motions and the direction of the Earth's axis
are so perfectly represented in the Tellurian
that the student cannot fail to comprehend the
entire subject.

The Day Circle on the globe, as used on the
Tellurian, when properly adjusted, shows
exactly the portion of the Earth illuminated
each day, and the variation in the lengths of
day. So the learner's attention is directed
wholly to it at the present. At the Vernal
Equinox the Sun's rays shine from pole to


pole, but, as the Earth moves along in its orbit,
the North Pole is gradually turned into the
sunlight, and the South Pole into the darkness,
until the Earth arrives at the summer solstice
June 21 when the North Frigid Zone is
\vliolly in the sunlight, and the South in dark-
ness. It will be seen that for six months tne
days in the Northern Hemisphere hctve grad-
ually increased in length, and in the Southern
Hemisphere have diminished. They are now
longest north of the Equator and shortest
south. Now, as the Earth is moved around to
the autumnal equinox, the days naturally di-
minish in length in the Northern Hemisphere,
and increase in the Southern Hemisphere, until
they are again equal. If the motion is con-
tinued to the winter solstice December 21
the days in the Northern Hemisphere will be
shortest, arid in the Southern Hemisphere long-
est. The North Frigid Zone is wholly in dark-
ness, and the South Frigid Zone in the sun-
light. For any day between these dates the
day circle will show the corresponding lengths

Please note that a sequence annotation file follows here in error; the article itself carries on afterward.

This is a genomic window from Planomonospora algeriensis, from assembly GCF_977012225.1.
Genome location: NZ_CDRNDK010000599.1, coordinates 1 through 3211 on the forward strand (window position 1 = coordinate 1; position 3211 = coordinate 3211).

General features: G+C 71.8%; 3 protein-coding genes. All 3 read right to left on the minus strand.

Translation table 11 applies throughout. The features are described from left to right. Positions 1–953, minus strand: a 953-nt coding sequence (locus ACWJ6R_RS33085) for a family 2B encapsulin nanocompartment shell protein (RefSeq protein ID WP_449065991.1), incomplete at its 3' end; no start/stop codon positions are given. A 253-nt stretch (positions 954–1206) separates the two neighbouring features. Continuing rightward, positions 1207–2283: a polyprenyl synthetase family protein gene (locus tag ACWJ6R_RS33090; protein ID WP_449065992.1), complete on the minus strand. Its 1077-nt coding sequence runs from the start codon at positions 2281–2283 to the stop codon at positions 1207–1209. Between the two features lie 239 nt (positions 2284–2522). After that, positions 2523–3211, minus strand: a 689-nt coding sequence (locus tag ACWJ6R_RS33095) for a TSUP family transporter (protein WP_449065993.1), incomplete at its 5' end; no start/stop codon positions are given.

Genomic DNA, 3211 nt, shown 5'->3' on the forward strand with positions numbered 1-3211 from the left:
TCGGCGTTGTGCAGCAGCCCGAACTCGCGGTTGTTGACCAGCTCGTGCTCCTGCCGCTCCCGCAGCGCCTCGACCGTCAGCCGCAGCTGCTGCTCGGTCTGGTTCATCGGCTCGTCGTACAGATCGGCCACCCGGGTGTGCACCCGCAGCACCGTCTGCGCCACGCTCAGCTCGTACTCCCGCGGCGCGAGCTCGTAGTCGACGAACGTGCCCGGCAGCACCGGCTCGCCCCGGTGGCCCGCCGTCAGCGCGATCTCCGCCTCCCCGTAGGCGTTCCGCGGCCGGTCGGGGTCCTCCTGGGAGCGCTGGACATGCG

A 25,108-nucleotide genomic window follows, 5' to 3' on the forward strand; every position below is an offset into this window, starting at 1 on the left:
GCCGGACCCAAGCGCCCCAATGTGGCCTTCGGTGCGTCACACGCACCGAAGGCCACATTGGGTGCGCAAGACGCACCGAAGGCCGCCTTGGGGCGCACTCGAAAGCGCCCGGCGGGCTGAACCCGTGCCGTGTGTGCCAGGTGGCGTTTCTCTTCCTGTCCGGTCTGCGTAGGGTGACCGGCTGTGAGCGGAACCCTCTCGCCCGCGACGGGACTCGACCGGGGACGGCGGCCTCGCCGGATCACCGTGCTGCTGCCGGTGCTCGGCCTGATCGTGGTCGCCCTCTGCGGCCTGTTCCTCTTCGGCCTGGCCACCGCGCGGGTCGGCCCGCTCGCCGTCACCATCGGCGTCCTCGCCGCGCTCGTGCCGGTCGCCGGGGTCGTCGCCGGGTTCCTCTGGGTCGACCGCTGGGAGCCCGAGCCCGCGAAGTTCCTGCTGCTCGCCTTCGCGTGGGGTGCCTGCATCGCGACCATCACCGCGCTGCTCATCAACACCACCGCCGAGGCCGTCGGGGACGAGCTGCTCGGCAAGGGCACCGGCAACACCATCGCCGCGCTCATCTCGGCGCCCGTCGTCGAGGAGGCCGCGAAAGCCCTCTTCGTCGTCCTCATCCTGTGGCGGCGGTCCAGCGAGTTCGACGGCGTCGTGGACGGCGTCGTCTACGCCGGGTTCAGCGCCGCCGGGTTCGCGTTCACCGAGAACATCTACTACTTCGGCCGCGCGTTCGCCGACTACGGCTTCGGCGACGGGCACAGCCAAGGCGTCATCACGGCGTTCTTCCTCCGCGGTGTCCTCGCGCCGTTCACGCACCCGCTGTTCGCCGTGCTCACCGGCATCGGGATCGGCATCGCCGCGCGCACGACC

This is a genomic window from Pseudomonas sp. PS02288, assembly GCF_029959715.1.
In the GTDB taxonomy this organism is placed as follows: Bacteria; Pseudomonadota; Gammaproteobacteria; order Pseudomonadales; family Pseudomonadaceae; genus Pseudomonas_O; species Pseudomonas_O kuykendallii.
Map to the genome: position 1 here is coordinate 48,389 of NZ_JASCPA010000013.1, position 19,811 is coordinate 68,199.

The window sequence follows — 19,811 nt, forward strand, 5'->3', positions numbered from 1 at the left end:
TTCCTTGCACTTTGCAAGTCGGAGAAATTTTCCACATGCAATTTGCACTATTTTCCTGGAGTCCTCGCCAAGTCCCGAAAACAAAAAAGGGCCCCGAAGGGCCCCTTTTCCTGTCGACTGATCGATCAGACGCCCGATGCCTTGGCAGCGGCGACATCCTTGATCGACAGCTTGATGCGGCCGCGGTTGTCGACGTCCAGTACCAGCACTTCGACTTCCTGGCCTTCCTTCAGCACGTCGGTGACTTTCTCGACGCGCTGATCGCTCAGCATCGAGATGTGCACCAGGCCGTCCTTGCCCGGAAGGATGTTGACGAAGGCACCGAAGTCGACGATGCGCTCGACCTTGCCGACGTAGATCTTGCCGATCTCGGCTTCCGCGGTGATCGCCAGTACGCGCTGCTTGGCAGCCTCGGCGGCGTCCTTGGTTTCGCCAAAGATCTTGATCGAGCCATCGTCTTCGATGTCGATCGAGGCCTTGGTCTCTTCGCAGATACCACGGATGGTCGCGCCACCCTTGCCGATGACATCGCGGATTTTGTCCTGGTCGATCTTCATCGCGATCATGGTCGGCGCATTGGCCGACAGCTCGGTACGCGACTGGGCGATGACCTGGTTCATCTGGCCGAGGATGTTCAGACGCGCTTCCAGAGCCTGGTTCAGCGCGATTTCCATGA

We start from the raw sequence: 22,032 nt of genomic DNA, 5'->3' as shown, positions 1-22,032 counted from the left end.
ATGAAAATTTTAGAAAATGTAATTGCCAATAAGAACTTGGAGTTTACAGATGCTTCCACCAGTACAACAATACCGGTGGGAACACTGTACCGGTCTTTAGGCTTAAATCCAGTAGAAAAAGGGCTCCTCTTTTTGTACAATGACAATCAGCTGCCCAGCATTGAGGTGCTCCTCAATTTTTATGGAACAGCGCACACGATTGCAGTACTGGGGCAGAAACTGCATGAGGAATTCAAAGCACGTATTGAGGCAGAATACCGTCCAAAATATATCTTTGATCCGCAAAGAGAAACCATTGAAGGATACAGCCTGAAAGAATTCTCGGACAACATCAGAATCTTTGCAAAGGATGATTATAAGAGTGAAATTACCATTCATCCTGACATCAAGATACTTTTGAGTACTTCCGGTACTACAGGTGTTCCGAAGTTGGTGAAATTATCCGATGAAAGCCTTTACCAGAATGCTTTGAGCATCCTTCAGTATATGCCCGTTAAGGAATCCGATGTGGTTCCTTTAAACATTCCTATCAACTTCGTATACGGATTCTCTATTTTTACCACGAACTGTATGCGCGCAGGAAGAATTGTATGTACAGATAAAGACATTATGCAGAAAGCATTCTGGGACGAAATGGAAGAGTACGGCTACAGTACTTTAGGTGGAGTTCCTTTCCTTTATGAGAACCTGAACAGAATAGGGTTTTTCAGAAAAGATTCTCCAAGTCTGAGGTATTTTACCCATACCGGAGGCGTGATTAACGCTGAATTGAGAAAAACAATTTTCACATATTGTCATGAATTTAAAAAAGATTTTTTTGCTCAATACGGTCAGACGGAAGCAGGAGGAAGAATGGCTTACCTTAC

of day and night on any portion of the Earth.
The length of a parallel on the Earth shown
by the day circle to be illuminated, as com-
pared by that portion on the opposite side, will
indicate their relative lengths. The meridians
marked on the Earth, followed to the hori-
zontal band with the 24 hours of day and night


on the dark and illuminated sides, will serve as
a means of measurement.

When the Sun Rises, and When It is Mid-
night at the Poles. When the Sun passes the
vernal equinox, it rises to the Arctic, 'or elevat-
ed, Pole, and sets to the Antarctic Pole. When
the Sun arrives at the summer solstice it is
noon at the North Pole, and midnight at the
South Pole. When the Sun passes the
autumnal equinox, it sets to the North Pole,
and rises to the South Pole. When the Sun
arrives at the Winter solstice, it is midnight at
the North Pole, and noon at the South Pole;
and when the Sun comes again to the vernal
equinox, it closes the day at the South Pole,
and lights up the morning at the North Pole.

Illustrating Kepler* s Second Law.
Fig. 1.

The illuminating band, or day circle, on the
Earth, will show how the sunlight approaches
or recedes from the pole.

The Nights at the Poles Not Equal. By con-
sulting an almanac for any year one discovers
that the time required for the Sun to make its
apparent journey from the autumnal equinox


to the vernal equinox is V7Sy 2 days, while from
the vernal equinox to the autumnal requires
186V 2 days. This results from what is known